Is the macroeconomy too complex and uncertain to be represented by a single model?

Why is it interesting?
Recognizing that the macroeconomy is too complex and uncertain to be represented by a single model, this comparison of 11 models, with a focus on the Euro Area, confirms that an optimized policy rule specific to a model would induce greater macroeconomic fluctuations. A generalized policy rule derived by averaging over the 11 models is more robust.

What to do on the MMB?
  • Models: EA_AWM05; G7_TAY93, EA_CW05fm, EA_CW05ta, G3_CW03; EA_SW03, EACZ_GEM03, EA_SR07, EA_QUEST3; EA_CKL09, EA_GNSS10
  • Policy Rules: Gerdesmeier & Roffia (2004)
  • Shocks: Monetary Policy Shock
  • Variables: Inflation, Output

What is interesting?
The 11 models range from a traditional Keynesian model (EA_AWM05), the first wave of New Keynesian models (G7_TAY93, EA_CW05fm, EA_CW05ta, G3_CW03), modern NK models (EA_SW03, EACZ_GEM03, EA_SR07, EA_QUEST3) to NK models with frictions (EA_CKL09, EA_GNSS10). Since a generalized policy rule is introduced to all the 11 models, different impulse responses in these models result from their different structural assumptions and parameter estimations. All the models exhibit Keynesian features, i.e., following a positive monetary policy shock, inflation falls (due to nominal rigidities) and the reaction is more slowly as it is a response to output decrease. (CH)

Reference: Orphanides A. & Wieland V. (2012)
Edited by Huang C.C.


  1. Congratulations for the project! Is it possible to change the magnitude of a shock by changing the values of the shock parameter?
    thanks in advance.

  2. Congratulations for the project! Is it possible to change the magnitude of a shock by changing the values of the shock parameter?
    thanks in advance.

  3. Alexander Dück (AD)March 25, 2020 at 10:30 AM


    thank you for the congratulations and your comment.

    It is possible to change the magnitude of shocks, however it is somewhat cumbersome. For all models under consideration you need to the following steps:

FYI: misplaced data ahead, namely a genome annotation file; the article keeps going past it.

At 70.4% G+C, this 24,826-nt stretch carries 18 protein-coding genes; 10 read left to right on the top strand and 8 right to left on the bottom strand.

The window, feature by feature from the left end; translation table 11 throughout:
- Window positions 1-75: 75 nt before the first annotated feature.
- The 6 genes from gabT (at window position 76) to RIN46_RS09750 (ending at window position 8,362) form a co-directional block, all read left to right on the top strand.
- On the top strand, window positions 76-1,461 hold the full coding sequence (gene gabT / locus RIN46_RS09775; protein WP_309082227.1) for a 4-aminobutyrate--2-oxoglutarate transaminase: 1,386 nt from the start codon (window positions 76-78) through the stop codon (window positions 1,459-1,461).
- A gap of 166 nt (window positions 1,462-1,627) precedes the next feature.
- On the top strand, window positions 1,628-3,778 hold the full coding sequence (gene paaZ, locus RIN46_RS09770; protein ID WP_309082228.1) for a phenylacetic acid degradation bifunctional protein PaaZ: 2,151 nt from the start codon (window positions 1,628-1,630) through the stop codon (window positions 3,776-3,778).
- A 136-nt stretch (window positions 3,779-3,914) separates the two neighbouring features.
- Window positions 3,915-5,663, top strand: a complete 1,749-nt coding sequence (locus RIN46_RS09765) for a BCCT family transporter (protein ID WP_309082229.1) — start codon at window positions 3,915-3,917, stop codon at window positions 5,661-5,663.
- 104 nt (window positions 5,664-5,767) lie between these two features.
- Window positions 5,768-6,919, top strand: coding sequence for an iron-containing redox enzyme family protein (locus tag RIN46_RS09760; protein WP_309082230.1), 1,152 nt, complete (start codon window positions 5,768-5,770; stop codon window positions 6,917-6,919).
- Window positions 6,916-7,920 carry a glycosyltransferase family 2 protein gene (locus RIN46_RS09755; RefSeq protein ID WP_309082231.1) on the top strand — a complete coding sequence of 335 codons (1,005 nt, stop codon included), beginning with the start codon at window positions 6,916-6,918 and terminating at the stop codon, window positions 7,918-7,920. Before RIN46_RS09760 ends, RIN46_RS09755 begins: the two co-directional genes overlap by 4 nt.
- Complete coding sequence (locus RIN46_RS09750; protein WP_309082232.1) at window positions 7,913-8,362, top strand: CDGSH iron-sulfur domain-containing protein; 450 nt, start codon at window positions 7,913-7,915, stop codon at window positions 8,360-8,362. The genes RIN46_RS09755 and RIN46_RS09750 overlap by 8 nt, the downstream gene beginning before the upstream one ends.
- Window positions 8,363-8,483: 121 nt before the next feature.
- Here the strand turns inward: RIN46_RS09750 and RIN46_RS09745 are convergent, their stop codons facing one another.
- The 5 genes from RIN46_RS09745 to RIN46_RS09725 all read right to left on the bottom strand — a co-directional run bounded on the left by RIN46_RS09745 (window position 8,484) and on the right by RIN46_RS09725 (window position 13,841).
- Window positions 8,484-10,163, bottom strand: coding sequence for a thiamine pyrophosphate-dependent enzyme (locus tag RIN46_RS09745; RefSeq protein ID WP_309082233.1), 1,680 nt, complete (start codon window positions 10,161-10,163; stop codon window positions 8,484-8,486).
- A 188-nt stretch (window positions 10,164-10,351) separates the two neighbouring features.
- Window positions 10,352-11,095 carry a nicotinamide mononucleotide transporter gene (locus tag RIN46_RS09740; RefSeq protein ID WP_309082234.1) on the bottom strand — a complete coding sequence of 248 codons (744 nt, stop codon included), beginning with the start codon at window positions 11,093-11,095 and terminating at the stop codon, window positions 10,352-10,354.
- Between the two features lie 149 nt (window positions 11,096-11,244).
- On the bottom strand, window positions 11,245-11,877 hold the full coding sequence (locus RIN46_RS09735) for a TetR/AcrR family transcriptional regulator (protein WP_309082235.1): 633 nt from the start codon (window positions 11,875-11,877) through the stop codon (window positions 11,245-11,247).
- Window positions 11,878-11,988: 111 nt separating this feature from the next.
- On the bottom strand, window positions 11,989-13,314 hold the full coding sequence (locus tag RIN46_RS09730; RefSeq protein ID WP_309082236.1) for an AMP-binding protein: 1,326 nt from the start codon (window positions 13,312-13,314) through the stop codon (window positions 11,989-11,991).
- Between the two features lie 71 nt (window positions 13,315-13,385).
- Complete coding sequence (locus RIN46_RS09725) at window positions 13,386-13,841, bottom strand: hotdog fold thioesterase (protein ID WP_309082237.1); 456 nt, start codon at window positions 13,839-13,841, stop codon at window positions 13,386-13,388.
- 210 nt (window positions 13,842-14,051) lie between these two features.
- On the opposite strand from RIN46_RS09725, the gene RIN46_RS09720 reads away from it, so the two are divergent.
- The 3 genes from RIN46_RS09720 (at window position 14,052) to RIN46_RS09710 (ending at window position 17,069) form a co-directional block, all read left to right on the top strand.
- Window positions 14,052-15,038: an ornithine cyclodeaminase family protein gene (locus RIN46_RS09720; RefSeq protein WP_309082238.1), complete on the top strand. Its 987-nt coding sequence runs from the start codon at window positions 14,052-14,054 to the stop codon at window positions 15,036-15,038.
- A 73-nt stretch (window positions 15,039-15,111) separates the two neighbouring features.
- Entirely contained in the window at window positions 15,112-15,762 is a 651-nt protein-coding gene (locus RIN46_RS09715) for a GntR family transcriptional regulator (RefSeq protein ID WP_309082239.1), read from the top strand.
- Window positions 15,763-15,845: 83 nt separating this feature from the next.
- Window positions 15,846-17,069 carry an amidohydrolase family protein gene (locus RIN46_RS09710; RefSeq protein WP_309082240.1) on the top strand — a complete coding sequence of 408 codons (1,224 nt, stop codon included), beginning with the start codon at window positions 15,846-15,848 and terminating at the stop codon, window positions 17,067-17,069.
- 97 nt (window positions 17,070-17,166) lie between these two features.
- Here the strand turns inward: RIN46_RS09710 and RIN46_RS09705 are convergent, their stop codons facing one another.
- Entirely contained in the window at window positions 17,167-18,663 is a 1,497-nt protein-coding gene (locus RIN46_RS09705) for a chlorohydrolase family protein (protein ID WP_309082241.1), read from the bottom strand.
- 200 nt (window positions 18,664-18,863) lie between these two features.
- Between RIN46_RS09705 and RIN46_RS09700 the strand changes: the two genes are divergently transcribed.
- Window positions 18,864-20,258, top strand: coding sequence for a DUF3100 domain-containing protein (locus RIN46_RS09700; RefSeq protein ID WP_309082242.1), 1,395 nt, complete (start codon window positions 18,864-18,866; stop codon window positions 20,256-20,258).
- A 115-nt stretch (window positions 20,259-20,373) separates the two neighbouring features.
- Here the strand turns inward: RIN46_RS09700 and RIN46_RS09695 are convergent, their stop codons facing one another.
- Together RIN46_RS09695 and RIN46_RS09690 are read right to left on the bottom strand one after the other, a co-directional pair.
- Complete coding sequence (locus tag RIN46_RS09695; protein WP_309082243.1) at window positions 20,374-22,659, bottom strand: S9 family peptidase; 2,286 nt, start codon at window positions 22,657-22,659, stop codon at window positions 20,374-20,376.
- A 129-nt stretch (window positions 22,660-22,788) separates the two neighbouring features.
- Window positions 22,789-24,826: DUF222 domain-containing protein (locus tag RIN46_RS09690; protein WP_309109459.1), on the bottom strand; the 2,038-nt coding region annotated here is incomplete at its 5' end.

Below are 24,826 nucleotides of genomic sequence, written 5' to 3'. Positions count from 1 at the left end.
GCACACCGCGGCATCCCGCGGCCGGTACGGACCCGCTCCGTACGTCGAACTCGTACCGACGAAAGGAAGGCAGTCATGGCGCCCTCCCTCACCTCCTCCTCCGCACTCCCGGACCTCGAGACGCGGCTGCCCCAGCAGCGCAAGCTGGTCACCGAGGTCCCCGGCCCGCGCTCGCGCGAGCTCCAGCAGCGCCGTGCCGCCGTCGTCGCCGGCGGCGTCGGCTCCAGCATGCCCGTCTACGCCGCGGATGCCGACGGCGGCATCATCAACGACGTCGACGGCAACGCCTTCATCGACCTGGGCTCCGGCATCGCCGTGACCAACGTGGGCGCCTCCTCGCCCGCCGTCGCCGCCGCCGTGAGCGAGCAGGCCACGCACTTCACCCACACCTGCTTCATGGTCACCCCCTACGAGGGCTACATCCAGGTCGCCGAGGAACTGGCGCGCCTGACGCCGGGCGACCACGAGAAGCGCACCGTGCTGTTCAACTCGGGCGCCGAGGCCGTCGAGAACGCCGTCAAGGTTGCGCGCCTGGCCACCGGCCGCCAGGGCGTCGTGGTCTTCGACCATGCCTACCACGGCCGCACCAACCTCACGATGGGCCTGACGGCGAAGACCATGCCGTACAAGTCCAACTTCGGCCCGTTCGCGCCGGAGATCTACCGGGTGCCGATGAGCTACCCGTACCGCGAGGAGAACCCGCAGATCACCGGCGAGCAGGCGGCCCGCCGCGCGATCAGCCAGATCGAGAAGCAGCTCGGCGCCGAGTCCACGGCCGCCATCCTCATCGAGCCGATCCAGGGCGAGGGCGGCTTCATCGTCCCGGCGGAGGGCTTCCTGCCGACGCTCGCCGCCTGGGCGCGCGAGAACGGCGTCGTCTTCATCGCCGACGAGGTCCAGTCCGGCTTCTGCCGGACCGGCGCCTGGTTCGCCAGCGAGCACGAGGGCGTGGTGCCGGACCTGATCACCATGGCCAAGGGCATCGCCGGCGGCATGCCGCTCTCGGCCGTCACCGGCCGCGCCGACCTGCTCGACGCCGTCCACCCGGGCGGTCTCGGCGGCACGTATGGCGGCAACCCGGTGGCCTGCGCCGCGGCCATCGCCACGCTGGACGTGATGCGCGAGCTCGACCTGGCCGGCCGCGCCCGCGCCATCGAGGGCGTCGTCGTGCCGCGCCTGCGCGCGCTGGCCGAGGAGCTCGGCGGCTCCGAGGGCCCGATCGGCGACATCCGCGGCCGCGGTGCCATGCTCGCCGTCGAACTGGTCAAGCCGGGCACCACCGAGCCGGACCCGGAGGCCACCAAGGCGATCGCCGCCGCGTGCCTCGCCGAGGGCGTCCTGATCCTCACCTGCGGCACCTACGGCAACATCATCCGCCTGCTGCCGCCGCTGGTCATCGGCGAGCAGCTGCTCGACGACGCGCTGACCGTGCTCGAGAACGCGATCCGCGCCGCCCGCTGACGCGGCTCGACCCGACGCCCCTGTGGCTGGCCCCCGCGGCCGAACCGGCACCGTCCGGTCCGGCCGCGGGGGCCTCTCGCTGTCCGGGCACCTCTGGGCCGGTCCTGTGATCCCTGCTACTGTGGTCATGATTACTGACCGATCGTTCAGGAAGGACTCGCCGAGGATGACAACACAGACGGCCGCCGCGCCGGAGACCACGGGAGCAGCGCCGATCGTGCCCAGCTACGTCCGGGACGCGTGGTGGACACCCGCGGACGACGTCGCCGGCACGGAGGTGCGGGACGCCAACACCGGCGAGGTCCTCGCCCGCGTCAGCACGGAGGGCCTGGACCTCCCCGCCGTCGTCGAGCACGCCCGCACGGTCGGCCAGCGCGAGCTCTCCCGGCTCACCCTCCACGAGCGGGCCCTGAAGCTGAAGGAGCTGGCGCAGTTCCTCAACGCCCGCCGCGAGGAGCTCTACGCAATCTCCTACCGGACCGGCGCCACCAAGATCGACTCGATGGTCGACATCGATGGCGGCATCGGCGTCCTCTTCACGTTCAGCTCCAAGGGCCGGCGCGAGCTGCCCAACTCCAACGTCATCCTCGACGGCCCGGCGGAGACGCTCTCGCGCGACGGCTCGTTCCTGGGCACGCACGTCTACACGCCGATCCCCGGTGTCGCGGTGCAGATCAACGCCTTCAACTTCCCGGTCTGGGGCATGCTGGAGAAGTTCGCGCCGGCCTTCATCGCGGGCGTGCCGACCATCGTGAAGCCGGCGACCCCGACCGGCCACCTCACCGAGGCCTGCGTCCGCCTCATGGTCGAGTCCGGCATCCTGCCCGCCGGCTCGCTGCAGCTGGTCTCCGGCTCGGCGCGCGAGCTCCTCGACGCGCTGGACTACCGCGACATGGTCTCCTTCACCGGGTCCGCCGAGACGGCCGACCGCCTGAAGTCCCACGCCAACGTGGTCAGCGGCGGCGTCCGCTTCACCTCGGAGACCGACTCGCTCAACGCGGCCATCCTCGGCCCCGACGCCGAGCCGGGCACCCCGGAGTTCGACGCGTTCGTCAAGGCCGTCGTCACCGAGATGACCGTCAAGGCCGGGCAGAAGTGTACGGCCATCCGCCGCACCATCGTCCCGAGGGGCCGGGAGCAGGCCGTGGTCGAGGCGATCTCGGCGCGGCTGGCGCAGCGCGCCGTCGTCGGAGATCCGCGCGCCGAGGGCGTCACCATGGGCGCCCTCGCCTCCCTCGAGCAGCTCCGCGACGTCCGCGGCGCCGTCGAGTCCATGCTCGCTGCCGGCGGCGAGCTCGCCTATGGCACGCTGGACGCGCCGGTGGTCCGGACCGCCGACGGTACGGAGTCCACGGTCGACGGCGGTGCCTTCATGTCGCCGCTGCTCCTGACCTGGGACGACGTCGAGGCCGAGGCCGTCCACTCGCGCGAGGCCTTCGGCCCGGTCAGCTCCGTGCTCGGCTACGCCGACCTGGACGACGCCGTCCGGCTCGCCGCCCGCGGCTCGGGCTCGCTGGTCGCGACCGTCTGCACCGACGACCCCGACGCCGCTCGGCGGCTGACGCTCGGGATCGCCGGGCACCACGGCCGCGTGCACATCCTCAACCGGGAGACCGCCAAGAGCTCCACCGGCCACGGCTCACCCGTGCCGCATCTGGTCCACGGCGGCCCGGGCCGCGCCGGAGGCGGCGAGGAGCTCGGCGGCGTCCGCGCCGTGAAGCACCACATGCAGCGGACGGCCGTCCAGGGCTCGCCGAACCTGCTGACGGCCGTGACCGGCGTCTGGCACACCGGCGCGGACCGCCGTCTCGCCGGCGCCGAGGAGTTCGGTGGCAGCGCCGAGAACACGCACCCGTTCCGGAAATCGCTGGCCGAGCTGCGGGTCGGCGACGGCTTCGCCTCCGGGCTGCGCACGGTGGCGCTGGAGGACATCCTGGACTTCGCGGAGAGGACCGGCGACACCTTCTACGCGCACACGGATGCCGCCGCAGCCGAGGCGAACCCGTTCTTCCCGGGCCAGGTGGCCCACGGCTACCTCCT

- Open the .mod file of the model (either in the models folder or in the GUI --> Menu --> Edit Rules/Models).
    - In the model block you can set a factor in the equation of the shock, which magnitude you want to change. This factor should be in front of the exogenous shock.

    Remember that in the GUI you need to click SAVE for every model you are changing. Also, you need to click Menu --> Reload Data to apply changes.

    Here a quick example:
    You want to investigate a 2% monetary policy shock as well as a 3% technology shock for a New Keynesian model (say: NK_BGEU10).

    Open MMB, click Menu --> Edit Rules/Models, go to NK_BGEU10, then NK_BGEU.mod.
    Look for the equation where the monetary policy shock (interest_) is introduced. In this case it is the Monetary Policy rule equation (lines 121-152 in my version).
    Instead of "+std_r_ *interest_;" you should write "+ 2*std_r_ *interest_"
    (For government spending shock, it would be analogously for "fispol =factor* coffispol*fiscal_; " )

    Then you find the equation for technology shock, which is the last one in the model block (line 184 in my version) to write "a = ra*a(-1) - 3*a_;" here for the 3% shock.

    Don't forget to click on SAVE now before optionally going to another model to do the steps again.
    After you have done this for all the models you want to simulate, click on Menu --> Reload Data.